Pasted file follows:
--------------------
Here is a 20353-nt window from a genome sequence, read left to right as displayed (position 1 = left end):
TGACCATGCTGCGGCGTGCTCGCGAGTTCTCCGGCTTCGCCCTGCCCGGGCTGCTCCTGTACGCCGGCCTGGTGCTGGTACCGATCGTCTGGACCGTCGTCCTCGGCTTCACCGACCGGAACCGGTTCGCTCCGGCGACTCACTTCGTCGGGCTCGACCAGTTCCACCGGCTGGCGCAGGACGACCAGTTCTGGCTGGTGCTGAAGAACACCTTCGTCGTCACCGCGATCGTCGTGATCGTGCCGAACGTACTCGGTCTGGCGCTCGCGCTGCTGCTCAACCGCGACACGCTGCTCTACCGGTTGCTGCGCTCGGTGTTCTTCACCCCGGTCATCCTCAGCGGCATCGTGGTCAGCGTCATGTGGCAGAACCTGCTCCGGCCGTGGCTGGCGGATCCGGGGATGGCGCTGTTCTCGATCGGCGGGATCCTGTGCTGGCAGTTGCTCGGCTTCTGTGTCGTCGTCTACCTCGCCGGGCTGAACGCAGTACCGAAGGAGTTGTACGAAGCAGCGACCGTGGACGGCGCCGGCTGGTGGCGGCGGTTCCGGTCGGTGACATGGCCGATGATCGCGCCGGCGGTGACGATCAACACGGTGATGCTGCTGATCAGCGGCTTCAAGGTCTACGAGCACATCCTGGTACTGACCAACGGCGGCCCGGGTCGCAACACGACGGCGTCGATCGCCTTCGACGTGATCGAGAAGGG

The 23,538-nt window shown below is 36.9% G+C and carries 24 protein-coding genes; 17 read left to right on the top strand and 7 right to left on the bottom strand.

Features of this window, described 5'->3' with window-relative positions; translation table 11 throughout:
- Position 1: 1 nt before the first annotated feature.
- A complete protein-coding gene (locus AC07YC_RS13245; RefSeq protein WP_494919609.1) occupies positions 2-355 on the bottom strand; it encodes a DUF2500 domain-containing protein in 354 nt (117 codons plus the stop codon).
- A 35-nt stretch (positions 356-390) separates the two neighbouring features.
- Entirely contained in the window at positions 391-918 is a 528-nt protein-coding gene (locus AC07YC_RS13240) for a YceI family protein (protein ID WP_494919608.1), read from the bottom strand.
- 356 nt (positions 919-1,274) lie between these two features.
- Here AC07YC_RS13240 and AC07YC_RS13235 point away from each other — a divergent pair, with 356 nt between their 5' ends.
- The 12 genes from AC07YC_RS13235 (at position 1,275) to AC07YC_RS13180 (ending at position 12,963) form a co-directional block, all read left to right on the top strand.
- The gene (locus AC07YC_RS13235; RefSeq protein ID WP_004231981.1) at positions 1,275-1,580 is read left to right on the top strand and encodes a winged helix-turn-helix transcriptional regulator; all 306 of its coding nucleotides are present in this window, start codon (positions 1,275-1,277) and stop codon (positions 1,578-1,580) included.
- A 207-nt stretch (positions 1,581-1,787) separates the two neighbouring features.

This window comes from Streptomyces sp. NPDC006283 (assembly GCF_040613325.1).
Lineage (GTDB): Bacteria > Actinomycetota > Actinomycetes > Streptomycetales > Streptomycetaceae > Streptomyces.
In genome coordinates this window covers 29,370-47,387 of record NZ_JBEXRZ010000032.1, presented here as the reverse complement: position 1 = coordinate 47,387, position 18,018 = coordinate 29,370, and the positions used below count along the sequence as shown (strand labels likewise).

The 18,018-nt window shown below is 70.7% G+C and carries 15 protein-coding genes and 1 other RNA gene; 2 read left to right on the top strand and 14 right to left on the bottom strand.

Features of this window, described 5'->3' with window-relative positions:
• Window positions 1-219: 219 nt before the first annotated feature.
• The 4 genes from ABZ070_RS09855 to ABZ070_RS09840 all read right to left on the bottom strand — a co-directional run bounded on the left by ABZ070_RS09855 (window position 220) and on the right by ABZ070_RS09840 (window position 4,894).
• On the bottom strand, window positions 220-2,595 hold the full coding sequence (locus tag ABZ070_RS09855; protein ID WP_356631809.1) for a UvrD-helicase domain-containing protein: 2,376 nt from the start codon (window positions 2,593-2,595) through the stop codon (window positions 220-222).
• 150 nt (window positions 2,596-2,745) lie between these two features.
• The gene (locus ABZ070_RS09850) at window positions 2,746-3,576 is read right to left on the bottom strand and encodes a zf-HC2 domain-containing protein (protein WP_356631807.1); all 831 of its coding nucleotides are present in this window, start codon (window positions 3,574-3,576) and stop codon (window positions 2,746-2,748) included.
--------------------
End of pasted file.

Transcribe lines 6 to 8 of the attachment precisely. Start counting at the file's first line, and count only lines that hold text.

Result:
- A complete protein-coding gene (locus AC07YC_RS13245; RefSeq protein WP_494919609.1) occupies positions 2-355 on the bottom strand; it encodes a DUF2500 domain-containing protein in 354 nt (117 codons plus the stop codon).
- A 35-nt stretch (positions 356-390) separates the two neighbouring features.
- Entirely contained in the window at positions 391-918 is a 528-nt protein-coding gene (locus AC07YC_RS13240) for a YceI family protein (protein ID WP_494919608.1), read from the bottom strand.